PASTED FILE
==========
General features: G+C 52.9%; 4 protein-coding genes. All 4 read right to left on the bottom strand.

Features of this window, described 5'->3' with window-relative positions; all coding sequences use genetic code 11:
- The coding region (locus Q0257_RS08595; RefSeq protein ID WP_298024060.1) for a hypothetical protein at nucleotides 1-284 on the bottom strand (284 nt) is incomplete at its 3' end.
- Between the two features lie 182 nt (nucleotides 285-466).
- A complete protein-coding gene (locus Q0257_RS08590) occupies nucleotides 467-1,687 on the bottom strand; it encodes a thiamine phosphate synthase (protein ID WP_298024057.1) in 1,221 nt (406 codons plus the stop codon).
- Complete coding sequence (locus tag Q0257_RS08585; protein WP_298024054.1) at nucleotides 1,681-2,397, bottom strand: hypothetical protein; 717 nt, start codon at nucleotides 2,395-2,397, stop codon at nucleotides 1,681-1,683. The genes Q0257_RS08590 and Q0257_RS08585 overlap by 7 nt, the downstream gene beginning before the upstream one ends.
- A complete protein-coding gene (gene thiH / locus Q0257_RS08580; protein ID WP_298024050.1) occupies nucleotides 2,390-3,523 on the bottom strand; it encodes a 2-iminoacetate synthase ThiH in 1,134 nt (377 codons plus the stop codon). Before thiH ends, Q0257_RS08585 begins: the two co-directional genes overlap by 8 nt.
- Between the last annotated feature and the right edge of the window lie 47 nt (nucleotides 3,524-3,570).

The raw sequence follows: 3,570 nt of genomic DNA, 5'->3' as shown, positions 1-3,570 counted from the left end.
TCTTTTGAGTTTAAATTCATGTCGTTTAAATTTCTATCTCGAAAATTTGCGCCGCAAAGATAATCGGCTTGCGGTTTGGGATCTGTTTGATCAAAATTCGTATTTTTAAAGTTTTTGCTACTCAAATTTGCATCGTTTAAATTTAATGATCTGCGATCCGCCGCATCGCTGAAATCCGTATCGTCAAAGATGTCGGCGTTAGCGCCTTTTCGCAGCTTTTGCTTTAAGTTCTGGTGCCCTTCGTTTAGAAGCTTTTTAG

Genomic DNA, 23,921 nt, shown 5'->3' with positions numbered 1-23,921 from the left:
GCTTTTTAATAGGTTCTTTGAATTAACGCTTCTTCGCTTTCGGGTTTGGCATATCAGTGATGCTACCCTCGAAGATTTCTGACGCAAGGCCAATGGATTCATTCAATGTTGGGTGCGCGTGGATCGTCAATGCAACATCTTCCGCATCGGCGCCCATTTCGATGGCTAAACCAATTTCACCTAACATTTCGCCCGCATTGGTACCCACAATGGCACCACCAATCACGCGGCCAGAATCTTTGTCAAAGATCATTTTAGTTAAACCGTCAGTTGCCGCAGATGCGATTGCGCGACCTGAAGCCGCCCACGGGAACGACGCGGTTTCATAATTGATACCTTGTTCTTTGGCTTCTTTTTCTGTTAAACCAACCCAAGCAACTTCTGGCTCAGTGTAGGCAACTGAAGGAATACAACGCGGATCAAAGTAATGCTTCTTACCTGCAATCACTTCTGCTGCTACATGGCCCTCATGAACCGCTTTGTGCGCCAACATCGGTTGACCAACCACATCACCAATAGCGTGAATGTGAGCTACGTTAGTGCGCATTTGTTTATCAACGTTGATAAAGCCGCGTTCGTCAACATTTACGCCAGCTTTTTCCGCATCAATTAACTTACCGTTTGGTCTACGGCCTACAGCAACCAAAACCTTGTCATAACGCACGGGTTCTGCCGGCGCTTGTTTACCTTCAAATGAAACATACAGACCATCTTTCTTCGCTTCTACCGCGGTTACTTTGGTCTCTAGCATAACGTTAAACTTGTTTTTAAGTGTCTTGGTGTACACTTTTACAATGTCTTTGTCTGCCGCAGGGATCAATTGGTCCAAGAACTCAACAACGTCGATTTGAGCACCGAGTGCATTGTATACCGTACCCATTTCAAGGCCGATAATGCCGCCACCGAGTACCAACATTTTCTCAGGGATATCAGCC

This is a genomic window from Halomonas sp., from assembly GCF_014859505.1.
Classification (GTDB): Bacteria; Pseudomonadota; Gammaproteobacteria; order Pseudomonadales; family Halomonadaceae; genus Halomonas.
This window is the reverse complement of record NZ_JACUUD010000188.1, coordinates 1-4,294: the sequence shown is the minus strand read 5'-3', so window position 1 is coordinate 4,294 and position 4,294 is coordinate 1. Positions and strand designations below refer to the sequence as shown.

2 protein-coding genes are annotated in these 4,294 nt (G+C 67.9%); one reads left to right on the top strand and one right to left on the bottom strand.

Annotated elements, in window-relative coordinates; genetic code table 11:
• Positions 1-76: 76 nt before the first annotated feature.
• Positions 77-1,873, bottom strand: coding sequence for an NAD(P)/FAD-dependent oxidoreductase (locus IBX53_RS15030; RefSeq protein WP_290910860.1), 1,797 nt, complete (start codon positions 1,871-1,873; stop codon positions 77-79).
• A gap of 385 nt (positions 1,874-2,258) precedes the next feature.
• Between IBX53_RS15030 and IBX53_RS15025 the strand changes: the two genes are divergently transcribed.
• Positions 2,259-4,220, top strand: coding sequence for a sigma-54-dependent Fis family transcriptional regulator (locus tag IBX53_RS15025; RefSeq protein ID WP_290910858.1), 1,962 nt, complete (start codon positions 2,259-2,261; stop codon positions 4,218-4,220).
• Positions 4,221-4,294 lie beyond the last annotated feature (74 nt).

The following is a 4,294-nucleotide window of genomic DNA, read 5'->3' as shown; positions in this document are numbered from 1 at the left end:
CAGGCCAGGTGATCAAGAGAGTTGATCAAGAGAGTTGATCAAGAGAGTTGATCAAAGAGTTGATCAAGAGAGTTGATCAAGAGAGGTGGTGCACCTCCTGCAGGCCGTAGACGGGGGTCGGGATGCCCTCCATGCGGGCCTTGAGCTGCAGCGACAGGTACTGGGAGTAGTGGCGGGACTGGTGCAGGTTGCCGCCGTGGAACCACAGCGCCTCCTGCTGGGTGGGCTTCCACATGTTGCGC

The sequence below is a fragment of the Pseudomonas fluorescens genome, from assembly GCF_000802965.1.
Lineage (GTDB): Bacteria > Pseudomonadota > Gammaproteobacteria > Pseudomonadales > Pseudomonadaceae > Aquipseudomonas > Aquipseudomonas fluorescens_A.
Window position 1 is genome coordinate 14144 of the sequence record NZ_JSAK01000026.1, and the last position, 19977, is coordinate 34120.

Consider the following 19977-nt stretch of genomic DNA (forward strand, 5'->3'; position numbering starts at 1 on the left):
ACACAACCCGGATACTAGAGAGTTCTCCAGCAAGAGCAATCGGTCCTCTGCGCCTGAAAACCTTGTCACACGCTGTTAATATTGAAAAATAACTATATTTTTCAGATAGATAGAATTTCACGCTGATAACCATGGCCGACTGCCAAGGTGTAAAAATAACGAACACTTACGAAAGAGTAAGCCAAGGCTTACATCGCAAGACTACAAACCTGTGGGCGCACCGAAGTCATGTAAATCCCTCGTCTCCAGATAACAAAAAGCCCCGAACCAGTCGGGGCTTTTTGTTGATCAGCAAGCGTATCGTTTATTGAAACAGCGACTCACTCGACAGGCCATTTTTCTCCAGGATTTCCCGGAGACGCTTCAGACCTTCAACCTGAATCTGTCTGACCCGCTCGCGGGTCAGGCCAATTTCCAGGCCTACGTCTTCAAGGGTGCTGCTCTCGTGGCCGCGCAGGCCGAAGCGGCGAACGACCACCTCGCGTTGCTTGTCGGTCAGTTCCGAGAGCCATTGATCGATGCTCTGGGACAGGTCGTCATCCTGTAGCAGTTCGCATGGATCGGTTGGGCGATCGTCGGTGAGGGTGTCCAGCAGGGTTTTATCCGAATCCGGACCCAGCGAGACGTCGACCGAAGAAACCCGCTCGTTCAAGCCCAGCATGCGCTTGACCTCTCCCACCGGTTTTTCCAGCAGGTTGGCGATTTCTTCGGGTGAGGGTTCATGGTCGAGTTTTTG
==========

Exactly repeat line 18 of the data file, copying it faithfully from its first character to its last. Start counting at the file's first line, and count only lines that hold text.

• Positions 1-76: 76 nt before the first annotated feature.